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We find a strong, gusty wind funneling between the hillsides at Great Harbour, Peter Island. We secure a mooring ball just upwind of the Willy-T, but for an overnight stay with this wind I would try to find a ball or anchor close to the headland that extends to the northwest. Midday on a Monday and Willy-T has a good-sized crowd with several day charters stopping by for a shotski and high-dive.

We eventually move on to a deserted White Bay, Peter Island to overnight. It’s 25’ deep with swirling winds so we anchor to the east end of the bay with 200’ of chain, leaving the center and west end of the bay open to other boats. Out of nowhere comes a Moorings 50. After several failed attempts to set their anchor behind us, they move directly in front of us to drop their anchor on top of our rode. Skipper gives me a big thumbs up when his anchor finally grabs and he’s 50 feet off my bow. I raise a different finger and strongly encourage him to move along, which he does! The beach sand has been building back nicely since Irma, but there’s been no cleanup of the five or so mangled cabanas.

It’s a casual taco night dinner with two zinfandel-blends - J. Dusi Wines Fiorento 2016 and Castoro Cellars ‘East Meets West’ 2015.

Day 11 – OK…another blue-sky day with E14-16 wind. We’re underway at 8:15 am and motorsailing to Cruz Bay, St John to clear into C&I and visit a few shops. We dinghy to the NPS dock – don’t go to the Port Authority dock or you’ll be charged wharfage - and arrive at C&I shortly after their 10:30 am opening. Note that the CBP ROAM app won’t work for US Permanent Residents when entering US from a foreign country – they need to fingerprint and photograph you (For USVI to Spanish Virgin Island/Puerto Rico entry it works fine).

Formalities are quickly handled when you have your CBP Form 1300 Vessel Entrance Form and CBP Form I-418 Crew List filled out in advance, signed and dated.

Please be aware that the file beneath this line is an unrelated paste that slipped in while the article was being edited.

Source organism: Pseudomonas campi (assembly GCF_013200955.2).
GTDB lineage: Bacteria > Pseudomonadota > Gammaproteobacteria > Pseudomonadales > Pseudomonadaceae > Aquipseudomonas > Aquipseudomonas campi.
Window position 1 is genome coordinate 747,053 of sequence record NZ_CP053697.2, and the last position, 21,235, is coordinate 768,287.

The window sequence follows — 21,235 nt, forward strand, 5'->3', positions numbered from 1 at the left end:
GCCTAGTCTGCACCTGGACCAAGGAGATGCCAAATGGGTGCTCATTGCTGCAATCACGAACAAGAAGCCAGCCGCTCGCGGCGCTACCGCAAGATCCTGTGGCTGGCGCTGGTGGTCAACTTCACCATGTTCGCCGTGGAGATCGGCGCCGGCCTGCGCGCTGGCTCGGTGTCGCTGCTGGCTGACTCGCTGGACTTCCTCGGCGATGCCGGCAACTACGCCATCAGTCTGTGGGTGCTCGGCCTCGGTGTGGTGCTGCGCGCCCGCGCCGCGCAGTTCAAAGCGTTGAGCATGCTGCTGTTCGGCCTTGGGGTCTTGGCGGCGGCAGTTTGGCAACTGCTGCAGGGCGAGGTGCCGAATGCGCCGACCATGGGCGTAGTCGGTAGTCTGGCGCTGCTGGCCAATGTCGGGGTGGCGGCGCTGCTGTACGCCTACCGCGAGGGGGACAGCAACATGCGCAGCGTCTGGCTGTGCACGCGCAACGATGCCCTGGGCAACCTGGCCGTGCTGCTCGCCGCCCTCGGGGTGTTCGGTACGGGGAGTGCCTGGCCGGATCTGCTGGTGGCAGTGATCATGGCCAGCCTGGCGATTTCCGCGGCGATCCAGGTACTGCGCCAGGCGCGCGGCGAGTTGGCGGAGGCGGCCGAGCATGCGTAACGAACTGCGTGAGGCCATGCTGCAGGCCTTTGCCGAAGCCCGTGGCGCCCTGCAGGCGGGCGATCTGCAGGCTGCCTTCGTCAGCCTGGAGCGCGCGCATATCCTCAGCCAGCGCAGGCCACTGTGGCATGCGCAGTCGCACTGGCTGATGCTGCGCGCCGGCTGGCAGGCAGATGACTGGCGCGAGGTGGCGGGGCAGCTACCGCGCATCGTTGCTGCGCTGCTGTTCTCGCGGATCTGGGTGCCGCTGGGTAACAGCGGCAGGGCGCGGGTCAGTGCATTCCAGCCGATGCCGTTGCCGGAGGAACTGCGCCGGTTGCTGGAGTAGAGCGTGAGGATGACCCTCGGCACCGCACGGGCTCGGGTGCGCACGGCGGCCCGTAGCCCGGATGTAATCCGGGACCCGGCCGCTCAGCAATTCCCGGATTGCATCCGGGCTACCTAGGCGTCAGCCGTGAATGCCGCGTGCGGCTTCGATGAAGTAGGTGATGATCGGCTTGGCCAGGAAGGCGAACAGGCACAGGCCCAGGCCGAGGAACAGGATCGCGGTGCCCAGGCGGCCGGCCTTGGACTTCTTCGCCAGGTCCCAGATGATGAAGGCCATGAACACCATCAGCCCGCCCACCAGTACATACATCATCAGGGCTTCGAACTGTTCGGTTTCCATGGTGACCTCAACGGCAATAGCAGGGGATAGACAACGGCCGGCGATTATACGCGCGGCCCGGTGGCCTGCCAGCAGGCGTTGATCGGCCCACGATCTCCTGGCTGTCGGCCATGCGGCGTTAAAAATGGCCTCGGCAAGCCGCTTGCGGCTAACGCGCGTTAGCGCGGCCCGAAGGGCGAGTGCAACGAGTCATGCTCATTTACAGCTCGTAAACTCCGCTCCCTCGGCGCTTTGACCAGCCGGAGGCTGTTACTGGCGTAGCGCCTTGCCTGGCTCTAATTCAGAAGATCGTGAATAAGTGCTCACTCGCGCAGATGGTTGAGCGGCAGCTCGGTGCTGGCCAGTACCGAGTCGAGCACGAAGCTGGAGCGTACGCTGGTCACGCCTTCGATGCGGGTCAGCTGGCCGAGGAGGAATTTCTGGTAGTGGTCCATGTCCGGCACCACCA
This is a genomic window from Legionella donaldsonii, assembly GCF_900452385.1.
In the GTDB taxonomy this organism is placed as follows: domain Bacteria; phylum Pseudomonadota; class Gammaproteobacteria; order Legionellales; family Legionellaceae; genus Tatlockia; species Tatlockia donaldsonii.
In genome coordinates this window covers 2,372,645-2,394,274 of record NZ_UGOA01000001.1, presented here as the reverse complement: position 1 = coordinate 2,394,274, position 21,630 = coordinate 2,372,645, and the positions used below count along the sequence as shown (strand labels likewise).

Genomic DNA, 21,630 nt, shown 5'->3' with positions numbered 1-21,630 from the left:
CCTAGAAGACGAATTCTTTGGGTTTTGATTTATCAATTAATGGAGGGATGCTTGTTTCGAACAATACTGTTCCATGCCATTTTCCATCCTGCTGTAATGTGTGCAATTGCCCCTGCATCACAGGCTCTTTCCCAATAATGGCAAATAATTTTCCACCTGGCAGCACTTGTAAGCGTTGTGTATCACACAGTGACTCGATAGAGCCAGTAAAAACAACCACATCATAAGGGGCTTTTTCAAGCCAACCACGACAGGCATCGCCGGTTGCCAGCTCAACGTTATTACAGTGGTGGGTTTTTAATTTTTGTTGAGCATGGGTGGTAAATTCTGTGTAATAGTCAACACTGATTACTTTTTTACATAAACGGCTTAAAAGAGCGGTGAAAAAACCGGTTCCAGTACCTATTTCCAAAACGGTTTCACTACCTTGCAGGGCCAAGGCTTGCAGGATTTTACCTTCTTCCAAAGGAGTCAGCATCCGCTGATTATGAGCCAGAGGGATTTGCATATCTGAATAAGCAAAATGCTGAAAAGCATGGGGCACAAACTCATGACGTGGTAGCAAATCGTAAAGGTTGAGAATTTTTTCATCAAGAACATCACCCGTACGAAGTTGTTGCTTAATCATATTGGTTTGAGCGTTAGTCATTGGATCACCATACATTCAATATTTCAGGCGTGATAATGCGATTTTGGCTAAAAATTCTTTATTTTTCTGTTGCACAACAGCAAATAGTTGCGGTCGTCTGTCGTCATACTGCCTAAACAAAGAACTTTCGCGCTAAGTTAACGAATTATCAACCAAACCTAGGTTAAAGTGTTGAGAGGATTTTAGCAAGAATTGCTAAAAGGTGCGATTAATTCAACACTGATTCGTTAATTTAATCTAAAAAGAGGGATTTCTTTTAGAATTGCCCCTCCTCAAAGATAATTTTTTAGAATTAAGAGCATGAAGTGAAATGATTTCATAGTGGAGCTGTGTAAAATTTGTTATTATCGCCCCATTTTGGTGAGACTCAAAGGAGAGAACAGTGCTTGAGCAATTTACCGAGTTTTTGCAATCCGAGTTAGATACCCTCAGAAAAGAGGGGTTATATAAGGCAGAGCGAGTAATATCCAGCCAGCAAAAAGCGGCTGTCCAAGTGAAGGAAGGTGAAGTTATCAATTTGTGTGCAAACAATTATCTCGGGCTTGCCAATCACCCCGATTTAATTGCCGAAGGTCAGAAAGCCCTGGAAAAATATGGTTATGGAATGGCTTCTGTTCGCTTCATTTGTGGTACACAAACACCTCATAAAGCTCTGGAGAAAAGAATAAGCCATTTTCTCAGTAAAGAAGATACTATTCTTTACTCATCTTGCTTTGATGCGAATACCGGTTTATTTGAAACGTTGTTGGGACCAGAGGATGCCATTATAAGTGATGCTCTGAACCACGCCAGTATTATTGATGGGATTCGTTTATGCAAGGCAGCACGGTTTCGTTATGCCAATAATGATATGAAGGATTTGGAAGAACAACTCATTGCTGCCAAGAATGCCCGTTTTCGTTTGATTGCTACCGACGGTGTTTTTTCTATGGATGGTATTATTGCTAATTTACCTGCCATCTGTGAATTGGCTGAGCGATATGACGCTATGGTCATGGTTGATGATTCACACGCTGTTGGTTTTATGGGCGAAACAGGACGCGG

Continuing our research, we vote Cruz Bay Landing as having the 3rd best bushwacker.

We motor past the near-deserted 40 mooring ball field at Caneel Bay and along the north shore. Winds are a bit gusty at Francis Bay so we secure a mooring at the more-protected Maho Bay. I paddle ashore to explore the funky new Maho Crossroads beach bar/food truck. Lots of casual seating, shade, and games.

By sunset there are 10 boats on the 57 moorings balls in Francis/Maho Bay. Mooring fee ($26, or $13 with the Senior Pass) is on the honor system and paid at the nearby floating pay station. Last night supper is a hodge-podge of leftovers and we clean the boat and pack our gear.

Day 12 – We’re underway at 6 am for the 2-hour motorsail to Crown Bay Marina to refuel when they open at 8 am. We arrive a few minutes early and call Channel 11 for clearance and we’re welcomed in to refuel 120 gallons at $4.02. We have 64 combined hours on the engines (@1.4 gph) and 56 hours on the generator (@ 0.6 gph). Our trip log is 256 nm.

I leave the Med-mooring docking to CYOA staff. A quick debrief, some last-minute Caribs, good-byes to CYOA staff and a reminder for them to take the frozen Mahi and (incongruously) a case of leftover Carib, and it’s on to an 11:15 am taxi for a 1:50 pm Delta flight. Airport lines are short. For weekday departures, I’m finding arriving 2-1/2 hours prior to departure is sufficient. Thankfully both flights home arrive early. To avoid DIF, planning for the next trip is well underway.

Hope you enjoyed and found some useful tidbits in this trip report!
Posted By: Maria_and_Steve

Re: USVI/SVI/BVI Trip Report - 06/05/2019 10:16 PM

Very nice detailed report. Thanks! smile
Posted By: finnman

Re: USVI/SVI/BVI Trip Report - 06/09/2019 12:25 PM

Great report. We are considering St Croix and the SVI for a future trip. Have recently chartered twice with Virgin Islands Yacht Charters out of Compass Point Marina and love the convenience of a St Thomas operation. Thanks for taking the time.
Posted By: ugo

Re: USVI/SVI/BVI Trip Report - 09/14/2019 05:18 PM

thanks! great report.
Over the years we had done most of those stops...except STX...and it brought back so many pleasant memories.